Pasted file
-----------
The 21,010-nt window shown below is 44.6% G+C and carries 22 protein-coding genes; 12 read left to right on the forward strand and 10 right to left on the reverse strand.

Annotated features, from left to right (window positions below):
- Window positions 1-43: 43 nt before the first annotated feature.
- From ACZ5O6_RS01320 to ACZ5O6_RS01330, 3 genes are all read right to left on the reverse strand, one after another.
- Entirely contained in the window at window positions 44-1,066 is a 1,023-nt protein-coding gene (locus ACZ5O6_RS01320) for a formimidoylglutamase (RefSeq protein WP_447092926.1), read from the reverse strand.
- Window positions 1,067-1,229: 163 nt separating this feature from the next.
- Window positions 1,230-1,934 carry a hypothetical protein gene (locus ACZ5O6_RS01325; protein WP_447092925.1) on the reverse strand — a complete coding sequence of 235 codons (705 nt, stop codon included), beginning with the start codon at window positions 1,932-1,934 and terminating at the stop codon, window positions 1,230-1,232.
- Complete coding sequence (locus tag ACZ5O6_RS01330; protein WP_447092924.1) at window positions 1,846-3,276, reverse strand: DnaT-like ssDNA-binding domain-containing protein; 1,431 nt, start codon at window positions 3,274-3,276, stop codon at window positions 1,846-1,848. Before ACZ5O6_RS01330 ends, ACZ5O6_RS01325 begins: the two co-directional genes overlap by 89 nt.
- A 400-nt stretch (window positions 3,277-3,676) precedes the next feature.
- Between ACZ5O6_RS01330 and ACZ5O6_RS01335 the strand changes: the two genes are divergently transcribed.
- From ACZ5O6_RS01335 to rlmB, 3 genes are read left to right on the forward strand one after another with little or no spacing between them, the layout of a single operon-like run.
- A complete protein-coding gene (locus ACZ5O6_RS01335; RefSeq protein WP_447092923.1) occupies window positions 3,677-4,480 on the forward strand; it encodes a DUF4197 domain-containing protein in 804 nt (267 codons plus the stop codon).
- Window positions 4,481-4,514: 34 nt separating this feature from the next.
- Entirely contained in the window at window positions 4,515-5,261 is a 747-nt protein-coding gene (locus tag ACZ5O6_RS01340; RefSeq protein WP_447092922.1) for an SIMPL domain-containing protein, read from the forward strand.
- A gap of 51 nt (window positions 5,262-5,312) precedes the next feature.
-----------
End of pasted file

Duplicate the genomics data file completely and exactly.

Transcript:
The 21,010-nt window shown below is 44.6% G+C and carries 22 protein-coding genes; 12 read left to right on the forward strand and 10 right to left on the reverse strand.

Annotated features, from left to right (window positions below):
- Window positions 1-43: 43 nt before the first annotated feature.
- From ACZ5O6_RS01320 to ACZ5O6_RS01330, 3 genes are all read right to left on the reverse strand, one after another.
- Entirely contained in the window at window positions 44-1,066 is a 1,023-nt protein-coding gene (locus ACZ5O6_RS01320) for a formimidoylglutamase (RefSeq protein WP_447092926.1), read from the reverse strand.
- Window positions 1,067-1,229: 163 nt separating this feature from the next.
- Window positions 1,230-1,934 carry a hypothetical protein gene (locus ACZ5O6_RS01325; protein WP_447092925.1) on the reverse strand — a complete coding sequence of 235 codons (705 nt, stop codon included), beginning with the start codon at window positions 1,932-1,934 and terminating at the stop codon, window positions 1,230-1,232.
- Complete coding sequence (locus tag ACZ5O6_RS01330; protein WP_447092924.1) at window positions 1,846-3,276, reverse strand: DnaT-like ssDNA-binding domain-containing protein; 1,431 nt, start codon at window positions 3,274-3,276, stop codon at window positions 1,846-1,848. Before ACZ5O6_RS01330 ends, ACZ5O6_RS01325 begins: the two co-directional genes overlap by 89 nt.
- A 400-nt stretch (window positions 3,277-3,676) precedes the next feature.
- Between ACZ5O6_RS01330 and ACZ5O6_RS01335 the strand changes: the two genes are divergently transcribed.
- From ACZ5O6_RS01335 to rlmB, 3 genes are read left to right on the forward strand one after another with little or no spacing between them, the layout of a single operon-like run.
- A complete protein-coding gene (locus ACZ5O6_RS01335; RefSeq protein WP_447092923.1) occupies window positions 3,677-4,480 on the forward strand; it encodes a DUF4197 domain-containing protein in 804 nt (267 codons plus the stop codon).
- Window positions 4,481-4,514: 34 nt separating this feature from the next.
- Entirely contained in the window at window positions 4,515-5,261 is a 747-nt protein-coding gene (locus tag ACZ5O6_RS01340; RefSeq protein WP_447092922.1) for an SIMPL domain-containing protein, read from the forward strand.
- A gap of 51 nt (window positions 5,262-5,312) precedes the next feature.